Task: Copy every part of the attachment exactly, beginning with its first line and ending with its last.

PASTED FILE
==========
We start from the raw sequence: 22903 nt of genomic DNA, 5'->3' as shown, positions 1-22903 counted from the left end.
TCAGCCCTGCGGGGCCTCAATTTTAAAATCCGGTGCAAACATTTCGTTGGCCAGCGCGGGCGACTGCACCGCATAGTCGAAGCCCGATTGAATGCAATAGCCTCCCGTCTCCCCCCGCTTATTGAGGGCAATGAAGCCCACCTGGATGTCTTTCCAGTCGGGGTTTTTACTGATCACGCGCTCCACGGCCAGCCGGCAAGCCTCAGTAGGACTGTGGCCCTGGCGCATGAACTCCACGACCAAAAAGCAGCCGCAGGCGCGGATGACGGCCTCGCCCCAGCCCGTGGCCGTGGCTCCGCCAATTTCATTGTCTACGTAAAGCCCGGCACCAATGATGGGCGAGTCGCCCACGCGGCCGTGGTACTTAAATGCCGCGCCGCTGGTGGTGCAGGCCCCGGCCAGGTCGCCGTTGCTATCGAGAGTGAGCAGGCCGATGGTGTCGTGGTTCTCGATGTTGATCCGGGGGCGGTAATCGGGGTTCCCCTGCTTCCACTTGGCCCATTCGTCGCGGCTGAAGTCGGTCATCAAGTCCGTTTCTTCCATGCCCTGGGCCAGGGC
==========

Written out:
We start from the raw sequence: 22903 nt of genomic DNA, 5'->3' as shown, positions 1-22903 counted from the left end.
TCAGCCCTGCGGGGCCTCAATTTTAAAATCCGGTGCAAACATTTCGTTGGCCAGCGCGGGCGACTGCACCGCATAGTCGAAGCCCGATTGAATGCAATAGCCTCCCGTCTCCCCCCGCTTATTGAGGGCAATGAAGCCCACCTGGATGTCTTTCCAGTCGGGGTTTTTACTGATCACGCGCTCCACGGCCAGCCGGCAAGCCTCAGTAGGACTGTGGCCCTGGCGCATGAACTCCACGACCAAAAAGCAGCCGCAGGCGCGGATGACGGCCTCGCCCCAGCCCGTGGCCGTGGCTCCGCCAATTTCATTGTCTACGTAAAGCCCGGCACCAATGATGGGCGAGTCGCCCACGCGGCCGTGGTACTTAAATGCCGCGCCGCTGGTGGTGCAGGCCCCGGCCAGGTCGCCGTTGCTATCGAGAGTGAGCAGGCCGATGGTGTCGTGGTTCTCGATGTTGATCCGGGGGCGGTAATCGGGGTTCCCCTGCTTCCACTTGGCCCATTCGTCGCGGCTGAAGTCGGTCATCAAGTCCGTTTCTTCCATGCCCTGGGCCAGGGC